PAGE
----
Tips for homework newbies

October 14, 2013

We have entered into the world of homework here at Casa Ladd and it has fast become a house of frustration on homework nights. My husband, I had no idea, is Dragon Dad and I am on the sidelines trying to mediate. I mean my boy never had homework and suddenly we have pages to do.

I asked my sister in law Bee, a school teacher in Brooklyn schools for over a decade, to provide tips on how I can avoid having my child not to hate homework and actually learn to enjoy it. 

Bee's Tips:

Pick a spot

Find a quiet place in the house, distraction free. Try an area that is toy, tv and electronic free. The room should be distraction free as possible, even a small space in the kitchen can be the best place.

Stay Put
If possible set up a desk in this space or a designated spot to do homework, be consistent on the place and time every day homework is done.

Dragon mom\dad tactics do not always work on homework newbies
Making deals, If you're child is resistant to homework can be key in getting your child to not hate homework. Try breaking it down. Example, If they do all their homework then they can have their favorite show or play for X amount of time. Note: If your child has a learning disability/academic struggle doing homework in small time frames such as 5 minutes is a good way to start your child on homework. Breaks such as a stretch or a dance can be fun which will help your child to look forward to getting the task done. If sitting down to do homework isn't working try having them stand at the desk.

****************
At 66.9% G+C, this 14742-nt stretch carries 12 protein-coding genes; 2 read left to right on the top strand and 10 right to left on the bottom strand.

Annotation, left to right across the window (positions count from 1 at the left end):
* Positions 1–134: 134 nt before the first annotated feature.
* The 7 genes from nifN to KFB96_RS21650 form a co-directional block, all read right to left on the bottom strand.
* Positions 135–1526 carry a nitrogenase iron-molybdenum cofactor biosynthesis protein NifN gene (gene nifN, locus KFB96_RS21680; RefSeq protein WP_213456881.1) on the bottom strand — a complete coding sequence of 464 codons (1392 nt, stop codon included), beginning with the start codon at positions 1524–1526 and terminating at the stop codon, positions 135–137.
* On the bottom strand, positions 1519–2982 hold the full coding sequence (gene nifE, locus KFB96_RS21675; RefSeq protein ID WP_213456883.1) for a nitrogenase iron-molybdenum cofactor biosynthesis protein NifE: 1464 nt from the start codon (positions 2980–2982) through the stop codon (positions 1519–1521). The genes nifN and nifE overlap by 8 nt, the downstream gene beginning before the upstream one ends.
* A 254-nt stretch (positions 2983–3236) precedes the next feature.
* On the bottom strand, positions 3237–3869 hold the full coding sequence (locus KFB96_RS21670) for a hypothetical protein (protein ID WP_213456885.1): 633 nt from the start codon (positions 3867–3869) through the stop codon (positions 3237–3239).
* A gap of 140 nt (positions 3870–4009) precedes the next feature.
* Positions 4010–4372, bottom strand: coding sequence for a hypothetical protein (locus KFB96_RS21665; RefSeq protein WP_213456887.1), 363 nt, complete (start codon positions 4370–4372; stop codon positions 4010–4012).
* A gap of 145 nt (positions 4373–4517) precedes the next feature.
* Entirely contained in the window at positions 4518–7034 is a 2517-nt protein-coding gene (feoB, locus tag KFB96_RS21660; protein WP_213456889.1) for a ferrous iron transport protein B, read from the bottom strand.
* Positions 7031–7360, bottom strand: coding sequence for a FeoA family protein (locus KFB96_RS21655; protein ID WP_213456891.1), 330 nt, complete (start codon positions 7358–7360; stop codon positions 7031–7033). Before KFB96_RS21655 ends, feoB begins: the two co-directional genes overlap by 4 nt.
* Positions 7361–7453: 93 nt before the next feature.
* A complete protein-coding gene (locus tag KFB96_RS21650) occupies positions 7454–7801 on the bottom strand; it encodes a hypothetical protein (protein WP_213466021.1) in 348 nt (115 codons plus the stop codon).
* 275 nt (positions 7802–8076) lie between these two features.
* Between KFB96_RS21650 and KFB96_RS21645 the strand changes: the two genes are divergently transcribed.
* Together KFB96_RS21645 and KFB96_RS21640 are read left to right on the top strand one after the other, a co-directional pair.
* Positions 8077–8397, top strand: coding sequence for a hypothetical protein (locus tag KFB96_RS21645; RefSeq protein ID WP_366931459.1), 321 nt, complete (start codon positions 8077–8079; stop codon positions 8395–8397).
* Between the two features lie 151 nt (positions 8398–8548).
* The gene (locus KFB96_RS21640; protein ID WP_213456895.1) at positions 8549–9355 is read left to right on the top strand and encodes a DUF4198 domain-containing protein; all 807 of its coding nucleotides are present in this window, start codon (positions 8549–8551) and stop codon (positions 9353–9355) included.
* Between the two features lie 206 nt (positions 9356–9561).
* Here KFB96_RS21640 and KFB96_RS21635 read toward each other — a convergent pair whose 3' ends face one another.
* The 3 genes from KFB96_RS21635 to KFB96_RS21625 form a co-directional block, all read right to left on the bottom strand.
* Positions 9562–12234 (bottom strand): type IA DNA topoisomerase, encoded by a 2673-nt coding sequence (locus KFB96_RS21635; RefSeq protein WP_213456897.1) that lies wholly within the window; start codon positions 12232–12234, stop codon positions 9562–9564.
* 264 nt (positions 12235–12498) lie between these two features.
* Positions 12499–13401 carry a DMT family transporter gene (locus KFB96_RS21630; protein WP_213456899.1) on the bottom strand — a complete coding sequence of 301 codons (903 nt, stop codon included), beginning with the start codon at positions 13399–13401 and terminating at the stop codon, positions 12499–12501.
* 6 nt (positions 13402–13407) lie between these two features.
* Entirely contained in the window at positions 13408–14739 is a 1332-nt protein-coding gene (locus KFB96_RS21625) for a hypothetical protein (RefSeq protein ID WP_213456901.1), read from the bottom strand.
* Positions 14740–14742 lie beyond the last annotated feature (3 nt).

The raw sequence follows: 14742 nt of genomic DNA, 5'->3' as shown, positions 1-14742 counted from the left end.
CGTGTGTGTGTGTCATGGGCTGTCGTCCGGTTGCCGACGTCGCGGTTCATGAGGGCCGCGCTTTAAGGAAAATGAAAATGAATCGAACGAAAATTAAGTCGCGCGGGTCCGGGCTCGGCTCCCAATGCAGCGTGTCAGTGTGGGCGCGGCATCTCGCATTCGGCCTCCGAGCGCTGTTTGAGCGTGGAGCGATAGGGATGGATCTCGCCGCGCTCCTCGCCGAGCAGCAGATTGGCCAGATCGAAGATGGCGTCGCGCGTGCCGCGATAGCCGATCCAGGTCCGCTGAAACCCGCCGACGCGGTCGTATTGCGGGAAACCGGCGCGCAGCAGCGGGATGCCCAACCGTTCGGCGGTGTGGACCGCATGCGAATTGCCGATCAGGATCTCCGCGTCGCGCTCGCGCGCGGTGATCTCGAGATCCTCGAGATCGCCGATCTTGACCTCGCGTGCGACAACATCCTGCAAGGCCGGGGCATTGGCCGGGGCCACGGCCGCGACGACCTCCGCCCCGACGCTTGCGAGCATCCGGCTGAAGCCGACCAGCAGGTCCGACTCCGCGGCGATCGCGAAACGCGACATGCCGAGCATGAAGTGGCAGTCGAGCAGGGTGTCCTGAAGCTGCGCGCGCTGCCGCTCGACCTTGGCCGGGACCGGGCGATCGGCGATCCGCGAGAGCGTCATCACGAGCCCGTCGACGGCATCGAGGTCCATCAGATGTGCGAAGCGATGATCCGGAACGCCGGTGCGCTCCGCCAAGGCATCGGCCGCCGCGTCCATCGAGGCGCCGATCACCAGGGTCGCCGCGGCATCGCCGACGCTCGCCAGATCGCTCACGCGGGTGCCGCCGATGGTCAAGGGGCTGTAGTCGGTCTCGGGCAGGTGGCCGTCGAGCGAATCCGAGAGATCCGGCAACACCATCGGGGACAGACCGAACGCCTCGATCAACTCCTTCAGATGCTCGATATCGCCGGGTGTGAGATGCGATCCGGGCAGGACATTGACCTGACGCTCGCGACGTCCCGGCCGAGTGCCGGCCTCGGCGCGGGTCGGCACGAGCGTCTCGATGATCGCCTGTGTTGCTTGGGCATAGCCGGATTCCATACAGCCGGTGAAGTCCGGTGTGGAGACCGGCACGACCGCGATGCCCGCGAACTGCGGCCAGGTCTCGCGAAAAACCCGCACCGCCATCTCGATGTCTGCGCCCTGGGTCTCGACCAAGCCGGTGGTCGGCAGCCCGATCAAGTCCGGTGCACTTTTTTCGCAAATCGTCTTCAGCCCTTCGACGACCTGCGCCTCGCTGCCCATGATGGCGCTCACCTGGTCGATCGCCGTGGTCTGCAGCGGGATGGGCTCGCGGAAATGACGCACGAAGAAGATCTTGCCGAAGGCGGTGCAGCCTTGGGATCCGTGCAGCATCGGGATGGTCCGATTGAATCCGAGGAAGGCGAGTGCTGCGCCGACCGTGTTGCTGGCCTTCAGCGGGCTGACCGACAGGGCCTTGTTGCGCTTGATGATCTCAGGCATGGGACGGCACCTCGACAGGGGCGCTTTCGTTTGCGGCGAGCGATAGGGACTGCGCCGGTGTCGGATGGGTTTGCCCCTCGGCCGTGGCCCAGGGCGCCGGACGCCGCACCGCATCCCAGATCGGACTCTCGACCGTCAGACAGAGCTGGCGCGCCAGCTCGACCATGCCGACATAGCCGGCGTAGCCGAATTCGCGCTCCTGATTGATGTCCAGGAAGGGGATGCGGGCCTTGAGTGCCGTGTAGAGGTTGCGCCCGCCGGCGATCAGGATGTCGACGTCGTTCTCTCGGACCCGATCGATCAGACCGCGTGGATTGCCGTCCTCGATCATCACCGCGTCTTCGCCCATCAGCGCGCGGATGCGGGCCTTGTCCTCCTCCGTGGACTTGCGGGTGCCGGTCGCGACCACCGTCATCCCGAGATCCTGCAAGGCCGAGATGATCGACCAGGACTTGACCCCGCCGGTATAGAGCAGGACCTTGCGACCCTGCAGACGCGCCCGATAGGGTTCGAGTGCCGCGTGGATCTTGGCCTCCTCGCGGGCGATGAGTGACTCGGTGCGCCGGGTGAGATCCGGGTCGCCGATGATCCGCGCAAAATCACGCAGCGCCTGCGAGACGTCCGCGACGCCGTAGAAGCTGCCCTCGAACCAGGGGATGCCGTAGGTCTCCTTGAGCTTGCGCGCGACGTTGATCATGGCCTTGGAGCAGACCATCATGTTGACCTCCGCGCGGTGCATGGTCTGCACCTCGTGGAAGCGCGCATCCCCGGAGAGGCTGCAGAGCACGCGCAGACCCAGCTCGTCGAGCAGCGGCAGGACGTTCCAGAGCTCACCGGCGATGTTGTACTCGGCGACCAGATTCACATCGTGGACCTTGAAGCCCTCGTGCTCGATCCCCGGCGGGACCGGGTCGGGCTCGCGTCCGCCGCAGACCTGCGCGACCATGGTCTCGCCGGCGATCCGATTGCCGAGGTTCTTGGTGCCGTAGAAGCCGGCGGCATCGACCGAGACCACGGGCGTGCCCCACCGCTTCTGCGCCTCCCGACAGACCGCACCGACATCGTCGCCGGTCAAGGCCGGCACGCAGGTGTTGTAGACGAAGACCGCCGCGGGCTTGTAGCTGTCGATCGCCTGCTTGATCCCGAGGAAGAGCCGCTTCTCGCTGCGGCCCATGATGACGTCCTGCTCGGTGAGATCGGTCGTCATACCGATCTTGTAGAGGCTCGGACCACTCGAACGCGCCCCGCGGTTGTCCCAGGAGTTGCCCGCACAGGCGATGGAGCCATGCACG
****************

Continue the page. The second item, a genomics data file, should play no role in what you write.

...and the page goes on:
Sensory Issue
Kids that have sensory issues can try a squish ball. Holding the ball (but not playing with it) in their non -writing hand works as a stress reliever which will help them focus.

Talking to teacher
Most teachers work with their fellow on grade level teachers and decide together what the homework is. First find out if the homework is consistent with the grade level. If the kids are all having the same amount of homework then try not be combative, the teacher only cares about your child and has their best interest. Set up a friendly meeting or if you can wait for the parent teacher conference, this is always the best environment to openly discuss your child's progress. Share your concerns and whether or not it is too much for you child. Ask the teacher for tips on how you can get your child to do their homework. Many kids work differently with their teachers then how they work with their parents, the teachers tips can only be a benefit to getthing through the homework process.

Homework is the necessary evil but it is meant to reinforce what they are learning in school. If your child is struggling with the content then you need their teacher to know- for the content is an important tool in your child's growth and learning to navigate the best rountine is key for their development.


Photo source

Leave a comment

Comments will be approved before showing up.